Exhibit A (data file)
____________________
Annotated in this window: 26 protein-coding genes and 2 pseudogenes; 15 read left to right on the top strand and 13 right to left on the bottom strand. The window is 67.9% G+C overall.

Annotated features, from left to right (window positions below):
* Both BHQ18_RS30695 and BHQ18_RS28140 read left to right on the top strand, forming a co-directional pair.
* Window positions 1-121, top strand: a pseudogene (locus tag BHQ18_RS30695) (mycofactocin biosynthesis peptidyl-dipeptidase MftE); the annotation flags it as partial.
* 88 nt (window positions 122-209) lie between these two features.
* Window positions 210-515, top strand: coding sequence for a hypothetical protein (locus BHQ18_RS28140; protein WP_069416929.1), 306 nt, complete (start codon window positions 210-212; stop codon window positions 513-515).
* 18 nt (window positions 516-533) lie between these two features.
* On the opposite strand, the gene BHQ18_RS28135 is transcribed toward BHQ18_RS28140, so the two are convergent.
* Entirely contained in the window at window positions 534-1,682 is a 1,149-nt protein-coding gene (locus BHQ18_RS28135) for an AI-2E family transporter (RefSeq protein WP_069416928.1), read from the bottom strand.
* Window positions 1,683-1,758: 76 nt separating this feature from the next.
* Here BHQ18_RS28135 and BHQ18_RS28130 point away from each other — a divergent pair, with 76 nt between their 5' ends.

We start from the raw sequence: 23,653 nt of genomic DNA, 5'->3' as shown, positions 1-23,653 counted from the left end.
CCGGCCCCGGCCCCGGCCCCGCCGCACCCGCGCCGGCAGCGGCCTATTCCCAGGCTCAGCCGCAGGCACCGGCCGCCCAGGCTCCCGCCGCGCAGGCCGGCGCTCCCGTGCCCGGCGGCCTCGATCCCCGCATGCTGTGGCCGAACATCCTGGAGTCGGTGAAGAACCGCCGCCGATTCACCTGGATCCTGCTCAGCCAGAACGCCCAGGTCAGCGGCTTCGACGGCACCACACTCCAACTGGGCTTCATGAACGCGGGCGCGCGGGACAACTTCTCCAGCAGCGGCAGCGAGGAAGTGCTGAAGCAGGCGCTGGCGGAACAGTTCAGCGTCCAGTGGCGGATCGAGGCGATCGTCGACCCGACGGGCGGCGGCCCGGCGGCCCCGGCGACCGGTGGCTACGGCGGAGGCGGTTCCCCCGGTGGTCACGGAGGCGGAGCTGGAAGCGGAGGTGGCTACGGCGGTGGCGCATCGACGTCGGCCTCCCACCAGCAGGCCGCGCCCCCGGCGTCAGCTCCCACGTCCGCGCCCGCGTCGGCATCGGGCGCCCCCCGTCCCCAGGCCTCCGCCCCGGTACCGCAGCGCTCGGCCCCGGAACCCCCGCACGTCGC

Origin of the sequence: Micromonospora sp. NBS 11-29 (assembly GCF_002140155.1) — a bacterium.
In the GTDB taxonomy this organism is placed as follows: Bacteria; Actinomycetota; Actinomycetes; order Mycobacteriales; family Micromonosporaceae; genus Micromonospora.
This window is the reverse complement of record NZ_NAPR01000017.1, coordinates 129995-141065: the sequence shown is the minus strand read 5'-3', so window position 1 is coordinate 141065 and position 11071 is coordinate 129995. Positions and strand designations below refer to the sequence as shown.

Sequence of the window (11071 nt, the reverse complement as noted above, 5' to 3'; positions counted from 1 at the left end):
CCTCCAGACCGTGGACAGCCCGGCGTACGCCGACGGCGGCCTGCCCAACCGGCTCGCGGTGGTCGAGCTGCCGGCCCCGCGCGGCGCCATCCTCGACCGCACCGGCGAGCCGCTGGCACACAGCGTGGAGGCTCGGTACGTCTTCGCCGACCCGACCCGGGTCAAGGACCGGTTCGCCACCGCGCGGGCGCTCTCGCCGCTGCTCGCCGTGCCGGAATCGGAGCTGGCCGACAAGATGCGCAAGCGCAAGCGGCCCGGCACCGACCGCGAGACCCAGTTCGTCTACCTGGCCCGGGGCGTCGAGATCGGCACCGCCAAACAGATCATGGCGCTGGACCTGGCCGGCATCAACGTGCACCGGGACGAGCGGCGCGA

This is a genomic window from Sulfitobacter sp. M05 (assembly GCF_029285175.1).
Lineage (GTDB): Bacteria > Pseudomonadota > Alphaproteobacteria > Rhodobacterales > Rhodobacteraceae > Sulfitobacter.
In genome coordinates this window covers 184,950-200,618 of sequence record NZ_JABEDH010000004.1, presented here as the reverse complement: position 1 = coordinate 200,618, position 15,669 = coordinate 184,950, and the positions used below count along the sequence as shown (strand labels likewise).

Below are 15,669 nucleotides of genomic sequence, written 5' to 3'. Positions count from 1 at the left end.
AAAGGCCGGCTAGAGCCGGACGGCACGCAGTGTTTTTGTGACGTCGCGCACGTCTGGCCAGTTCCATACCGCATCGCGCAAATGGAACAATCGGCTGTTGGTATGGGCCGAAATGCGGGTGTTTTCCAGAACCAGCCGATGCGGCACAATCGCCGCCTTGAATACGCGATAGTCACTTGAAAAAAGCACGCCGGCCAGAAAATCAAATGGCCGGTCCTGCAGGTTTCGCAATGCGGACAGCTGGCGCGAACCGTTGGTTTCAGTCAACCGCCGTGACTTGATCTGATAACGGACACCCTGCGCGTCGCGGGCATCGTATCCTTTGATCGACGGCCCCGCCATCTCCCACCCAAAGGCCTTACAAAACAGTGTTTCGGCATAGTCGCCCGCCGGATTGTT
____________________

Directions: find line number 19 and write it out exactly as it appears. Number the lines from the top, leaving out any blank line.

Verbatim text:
This is a genomic window from Sulfitobacter sp. M05 (assembly GCF_029285175.1).